Posted: Monday, July 11, 2022
Kenneth C. Anderson, MD, of Harvard Medical School, Boston, and colleagues conducted a study to investigate the anti–multiple myeloma effects of an ERK1/2 (LY3214996) and CDK4/6 (LY2835219) inhibitor combination. The results, which were published in the journal Leukemia, provide the preclinical framework for clinical trials to target the RAS and CDK pathways in patients with relapsed or refractory disease.
“Our studies demonstrate that ERK1/2 and CDK4/6 inhibitors inhibited multiple myeloma cell survival and induced mitochondrial-dependent apoptosis, associated with downregulation of key target molecules c-Myc, p-RSK, p-S6, p-RB, and E2F1 in multiple myeloma cell lines and patient cells with complex genetic profiles,” the investigators remarked. “Importantly, our studies showed synergistic anti–multiple myeloma activity of the ERK1/2 and CDK4/6 inhibitor combination in vitro and in vivo, as well as identified biomarkers associated with response to this treatment.”
To target RAS/CDK4/6-dependent pathways in multiple myeloma, the investigators examined the effects of ERK1/2, CDK4/6, and ERK1/2 plus CDK4/6 inhibition using in vitro and in vivo preclinical models. According to the investigators, the ERK1/2 and CDK4/6 inhibitor combination demonstrated strong synergistic cytotoxicity (combination index < 0.5) in multiple myeloma cells. Treatment with this combination in a dose-dependent manner arrested multiple myeloma cells in the G0/G1 phase and activated mitochondrial apoptotic signaling.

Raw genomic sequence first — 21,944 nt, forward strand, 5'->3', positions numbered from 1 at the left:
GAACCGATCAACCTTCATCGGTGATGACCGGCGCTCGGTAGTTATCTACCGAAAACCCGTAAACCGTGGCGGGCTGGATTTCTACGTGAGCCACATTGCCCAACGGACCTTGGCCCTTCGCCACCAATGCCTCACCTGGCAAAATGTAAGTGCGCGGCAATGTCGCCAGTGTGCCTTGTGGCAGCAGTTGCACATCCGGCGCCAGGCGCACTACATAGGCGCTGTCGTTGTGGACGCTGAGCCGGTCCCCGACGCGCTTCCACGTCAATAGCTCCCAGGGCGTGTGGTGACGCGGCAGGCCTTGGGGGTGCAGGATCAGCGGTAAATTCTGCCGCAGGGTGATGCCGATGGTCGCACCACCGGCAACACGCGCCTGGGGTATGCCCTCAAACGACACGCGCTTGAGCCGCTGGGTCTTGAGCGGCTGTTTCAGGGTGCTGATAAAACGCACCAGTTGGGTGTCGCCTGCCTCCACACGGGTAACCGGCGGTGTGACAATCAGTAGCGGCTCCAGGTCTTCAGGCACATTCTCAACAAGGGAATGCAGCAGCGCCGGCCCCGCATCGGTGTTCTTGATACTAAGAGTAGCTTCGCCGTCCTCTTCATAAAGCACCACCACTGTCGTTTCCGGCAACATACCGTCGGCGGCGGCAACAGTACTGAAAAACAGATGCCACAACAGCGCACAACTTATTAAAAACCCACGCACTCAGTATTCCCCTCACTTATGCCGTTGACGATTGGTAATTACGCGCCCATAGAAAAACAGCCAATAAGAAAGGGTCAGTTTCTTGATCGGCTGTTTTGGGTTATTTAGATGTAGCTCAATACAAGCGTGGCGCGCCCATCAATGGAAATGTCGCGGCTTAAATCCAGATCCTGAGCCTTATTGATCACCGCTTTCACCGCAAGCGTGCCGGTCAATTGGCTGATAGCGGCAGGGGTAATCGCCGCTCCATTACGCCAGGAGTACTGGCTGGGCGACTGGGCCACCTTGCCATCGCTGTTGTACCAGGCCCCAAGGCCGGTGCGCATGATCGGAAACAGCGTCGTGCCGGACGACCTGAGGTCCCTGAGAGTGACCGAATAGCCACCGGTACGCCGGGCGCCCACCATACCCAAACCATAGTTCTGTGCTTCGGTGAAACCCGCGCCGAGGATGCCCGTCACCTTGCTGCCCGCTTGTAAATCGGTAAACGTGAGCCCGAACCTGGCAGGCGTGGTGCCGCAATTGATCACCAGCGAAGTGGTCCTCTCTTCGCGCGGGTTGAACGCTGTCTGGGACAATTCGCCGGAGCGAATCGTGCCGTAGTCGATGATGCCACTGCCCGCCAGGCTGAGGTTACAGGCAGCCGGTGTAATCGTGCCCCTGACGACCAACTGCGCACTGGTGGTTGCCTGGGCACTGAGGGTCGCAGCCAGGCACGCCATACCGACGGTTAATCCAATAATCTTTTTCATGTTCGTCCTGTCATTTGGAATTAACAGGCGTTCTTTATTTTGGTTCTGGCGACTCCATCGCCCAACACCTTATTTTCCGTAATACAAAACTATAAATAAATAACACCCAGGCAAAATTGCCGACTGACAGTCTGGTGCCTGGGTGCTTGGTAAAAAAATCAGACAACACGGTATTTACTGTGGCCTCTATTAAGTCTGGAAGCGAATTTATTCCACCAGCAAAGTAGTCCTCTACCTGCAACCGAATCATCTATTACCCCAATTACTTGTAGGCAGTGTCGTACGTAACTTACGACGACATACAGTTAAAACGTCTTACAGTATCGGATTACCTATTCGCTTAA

Inhibition of key target molecules in ERK1/2 and CDK4/6 signaling—such as c-Myc, p-RSK, p-S6, p-RB, and E2F1—was observed with the ERK1/2 and CDK4/6 inhibitor combination; this finding suggested on-target functional activity of these inhibitors. The investigators identified an ERK1/2 and CDK4/6 inhibitor treatment–associated five-gene signature, which included SNRPB and SLC25A5; these genes are involved in RNA processing and mitochondrial metabolism, respectively.
Disclosure: For full disclosures of the study authors, visit nature.com.